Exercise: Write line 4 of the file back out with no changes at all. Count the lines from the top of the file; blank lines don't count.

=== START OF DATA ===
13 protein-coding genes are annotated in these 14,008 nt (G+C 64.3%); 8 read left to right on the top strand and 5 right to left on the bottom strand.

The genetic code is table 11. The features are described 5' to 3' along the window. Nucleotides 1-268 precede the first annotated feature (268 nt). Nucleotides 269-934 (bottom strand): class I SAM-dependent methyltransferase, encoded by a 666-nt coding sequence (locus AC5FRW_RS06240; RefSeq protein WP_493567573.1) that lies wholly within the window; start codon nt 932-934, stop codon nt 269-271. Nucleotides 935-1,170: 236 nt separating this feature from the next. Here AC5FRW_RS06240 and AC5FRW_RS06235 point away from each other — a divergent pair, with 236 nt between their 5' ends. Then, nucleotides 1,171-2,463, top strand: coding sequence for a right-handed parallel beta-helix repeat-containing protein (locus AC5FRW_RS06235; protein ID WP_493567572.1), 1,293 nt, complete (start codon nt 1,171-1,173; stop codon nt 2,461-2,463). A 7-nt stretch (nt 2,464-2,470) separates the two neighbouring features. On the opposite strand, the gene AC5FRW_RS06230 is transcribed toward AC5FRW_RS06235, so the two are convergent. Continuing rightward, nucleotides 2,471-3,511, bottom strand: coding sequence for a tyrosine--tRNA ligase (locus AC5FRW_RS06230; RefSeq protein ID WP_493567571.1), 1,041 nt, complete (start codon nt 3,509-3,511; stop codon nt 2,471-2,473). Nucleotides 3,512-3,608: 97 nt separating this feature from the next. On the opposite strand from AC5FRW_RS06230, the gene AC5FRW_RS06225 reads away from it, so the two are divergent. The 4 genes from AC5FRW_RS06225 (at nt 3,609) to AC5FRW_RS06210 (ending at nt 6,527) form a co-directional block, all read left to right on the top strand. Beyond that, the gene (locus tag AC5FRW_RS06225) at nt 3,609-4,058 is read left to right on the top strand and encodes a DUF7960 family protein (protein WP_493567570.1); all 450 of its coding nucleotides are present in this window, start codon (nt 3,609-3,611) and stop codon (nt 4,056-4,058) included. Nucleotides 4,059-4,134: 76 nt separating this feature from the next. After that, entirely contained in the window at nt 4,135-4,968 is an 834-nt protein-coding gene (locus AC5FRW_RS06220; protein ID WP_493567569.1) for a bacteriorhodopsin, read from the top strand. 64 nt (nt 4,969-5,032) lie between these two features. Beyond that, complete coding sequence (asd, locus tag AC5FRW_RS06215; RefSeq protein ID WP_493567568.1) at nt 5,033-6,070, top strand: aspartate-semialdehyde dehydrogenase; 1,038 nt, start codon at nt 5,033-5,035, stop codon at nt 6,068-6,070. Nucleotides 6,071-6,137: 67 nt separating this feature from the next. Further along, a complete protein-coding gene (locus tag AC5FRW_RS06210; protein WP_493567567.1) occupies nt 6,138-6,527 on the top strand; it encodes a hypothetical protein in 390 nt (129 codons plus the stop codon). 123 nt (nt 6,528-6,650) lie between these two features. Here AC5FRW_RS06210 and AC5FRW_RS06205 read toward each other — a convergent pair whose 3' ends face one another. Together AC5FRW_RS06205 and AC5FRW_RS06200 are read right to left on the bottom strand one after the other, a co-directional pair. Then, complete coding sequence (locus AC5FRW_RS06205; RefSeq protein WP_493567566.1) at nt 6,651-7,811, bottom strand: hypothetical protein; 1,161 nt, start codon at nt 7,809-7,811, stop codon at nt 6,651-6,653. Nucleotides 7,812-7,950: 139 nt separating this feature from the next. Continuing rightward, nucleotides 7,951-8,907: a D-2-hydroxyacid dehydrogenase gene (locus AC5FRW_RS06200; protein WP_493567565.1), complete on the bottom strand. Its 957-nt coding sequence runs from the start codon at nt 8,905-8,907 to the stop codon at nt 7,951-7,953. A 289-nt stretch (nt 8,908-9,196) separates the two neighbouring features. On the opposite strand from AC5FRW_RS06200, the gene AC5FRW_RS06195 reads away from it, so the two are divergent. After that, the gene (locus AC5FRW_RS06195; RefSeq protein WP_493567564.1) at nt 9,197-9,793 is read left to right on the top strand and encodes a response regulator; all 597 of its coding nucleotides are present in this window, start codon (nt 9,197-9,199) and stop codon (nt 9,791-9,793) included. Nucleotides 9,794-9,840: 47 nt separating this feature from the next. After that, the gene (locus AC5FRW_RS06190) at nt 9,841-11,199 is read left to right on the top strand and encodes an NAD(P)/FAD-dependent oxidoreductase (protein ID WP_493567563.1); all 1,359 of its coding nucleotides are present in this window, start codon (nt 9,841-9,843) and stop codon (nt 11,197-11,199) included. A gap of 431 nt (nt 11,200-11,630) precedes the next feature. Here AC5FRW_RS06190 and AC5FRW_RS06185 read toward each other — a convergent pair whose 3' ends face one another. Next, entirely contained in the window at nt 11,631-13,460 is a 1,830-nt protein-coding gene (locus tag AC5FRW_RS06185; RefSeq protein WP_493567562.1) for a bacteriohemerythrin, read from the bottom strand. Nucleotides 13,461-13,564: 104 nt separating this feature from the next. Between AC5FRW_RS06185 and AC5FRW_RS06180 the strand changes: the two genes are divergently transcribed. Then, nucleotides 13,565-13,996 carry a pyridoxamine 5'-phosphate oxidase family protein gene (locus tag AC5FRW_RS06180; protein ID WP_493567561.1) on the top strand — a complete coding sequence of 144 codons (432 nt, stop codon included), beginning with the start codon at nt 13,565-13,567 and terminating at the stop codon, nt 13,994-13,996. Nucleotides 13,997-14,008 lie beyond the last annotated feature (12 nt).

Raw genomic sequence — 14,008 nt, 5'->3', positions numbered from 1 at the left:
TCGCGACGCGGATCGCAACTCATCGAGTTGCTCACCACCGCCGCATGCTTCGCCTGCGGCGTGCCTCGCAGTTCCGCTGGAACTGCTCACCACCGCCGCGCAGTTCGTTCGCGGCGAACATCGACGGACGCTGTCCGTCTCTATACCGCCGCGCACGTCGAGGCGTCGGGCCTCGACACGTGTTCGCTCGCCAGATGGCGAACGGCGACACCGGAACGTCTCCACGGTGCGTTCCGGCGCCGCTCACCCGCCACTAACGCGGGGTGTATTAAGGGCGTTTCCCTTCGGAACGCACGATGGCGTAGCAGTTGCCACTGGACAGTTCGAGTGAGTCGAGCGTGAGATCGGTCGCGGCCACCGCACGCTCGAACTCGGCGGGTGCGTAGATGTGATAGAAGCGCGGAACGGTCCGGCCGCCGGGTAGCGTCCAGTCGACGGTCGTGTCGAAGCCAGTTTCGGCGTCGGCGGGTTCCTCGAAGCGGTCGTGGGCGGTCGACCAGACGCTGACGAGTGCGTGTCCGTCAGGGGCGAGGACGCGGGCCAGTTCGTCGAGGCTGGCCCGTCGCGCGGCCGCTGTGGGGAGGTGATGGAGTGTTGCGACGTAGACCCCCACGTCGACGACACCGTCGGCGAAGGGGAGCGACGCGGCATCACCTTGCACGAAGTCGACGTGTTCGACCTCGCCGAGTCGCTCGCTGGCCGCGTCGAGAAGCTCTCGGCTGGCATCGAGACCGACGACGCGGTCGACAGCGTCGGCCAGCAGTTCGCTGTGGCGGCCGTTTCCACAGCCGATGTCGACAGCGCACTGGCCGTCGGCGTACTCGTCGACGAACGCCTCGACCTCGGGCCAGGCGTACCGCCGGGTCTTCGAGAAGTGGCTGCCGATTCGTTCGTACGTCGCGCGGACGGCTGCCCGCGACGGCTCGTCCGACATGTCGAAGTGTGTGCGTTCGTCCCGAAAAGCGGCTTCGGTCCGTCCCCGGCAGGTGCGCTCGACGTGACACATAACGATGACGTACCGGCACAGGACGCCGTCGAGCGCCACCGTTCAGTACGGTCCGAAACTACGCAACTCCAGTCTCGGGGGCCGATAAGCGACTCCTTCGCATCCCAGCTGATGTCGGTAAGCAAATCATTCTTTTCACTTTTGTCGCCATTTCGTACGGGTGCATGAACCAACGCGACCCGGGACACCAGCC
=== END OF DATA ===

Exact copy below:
TCGCGACGCGGATCGCAACTCATCGAGTTGCTCACCACCGCCGCATGCTTCGCCTGCGGCGTGCCTCGCAGTTCCGCTGGAACTGCTCACCACCGCCGCGCAGTTCGTTCGCGGCGAACATCGACGGACGCTGTCCGTCTCTATACCGCCGCGCACGTCGAGGCGTCGGGCCTCGACACGTGTTCGCTCGCCAGATGGCGAACGGCGACACCGGAACGTCTCCACGGTGCGTTCCGGCGCCGCTCACCCGCCACTAACGCGGGGTGTATTAAGGGCGTTTCCCTTCGGAACGCACGATGGCGTAGCAGTTGCCACTGGACAGTTCGAGTGAGTCGAGCGTGAGATCGGTCGCGGCCACCGCACGCTCGAACTCGGCGGGTGCGTAGATGTGATAGAAGCGCGGAACGGTCCGGCCGCCGGGTAGCGTCCAGTCGACGGTCGTGTCGAAGCCAGTTTCGGCGTCGGCGGGTTCCTCGAAGCGGTCGTGGGCGGTCGACCAGACGCTGACGAGTGCGTGTCCGTCAGGGGCGAGGACGCGGGCCAGTTCGTCGAGGCTGGCCCGTCGCGCGGCCGCTGTGGGGAGGTGATGGAGTGTTGCGACGTAGACCCCCACGTCGACGACACCGTCGGCGAAGGGGAGCGACGCGGCATCACCTTGCACGAAGTCGACGTGTTCGACCTCGCCGAGTCGCTCGCTGGCCGCGTCGAGAAGCTCTCGGCTGGCATCGAGACCGACGACGCGGTCGACAGCGTCGGCCAGCAGTTCGCTGTGGCGGCCGTTTCCACAGCCGATGTCGACAGCGCACTGGCCGTCGGCGTACTCGTCGACGAACGCCTCGACCTCGGGCCAGGCGTACCGCCGGGTCTTCGAGAAGTGGCTGCCGATTCGTTCGTACGTCGCGCGGACGGCTGCCCGCGACGGCTCGTCCGACATGTCGAAGTGTGTGCGTTCGTCCCGAAAAGCGGCTTCGGTCCGTCCCCGGCAGGTGCGCTCGACGTGACACATAACGATGACGTACCGGCACAGGACGCCGTCGAGCGCCACCGTTCAGTACGGTCCGAAACTACGCAACTCCAGTCTCGGGGGCCGATAAGCGACTCCTTCGCATCCCAGCTGATGTCGGTAAGCAAATCATTCTTTTCACTTTTGTCGCCATTTCGTACGGGTGCATGAACCAACGCGACCCGGGACACCAGCC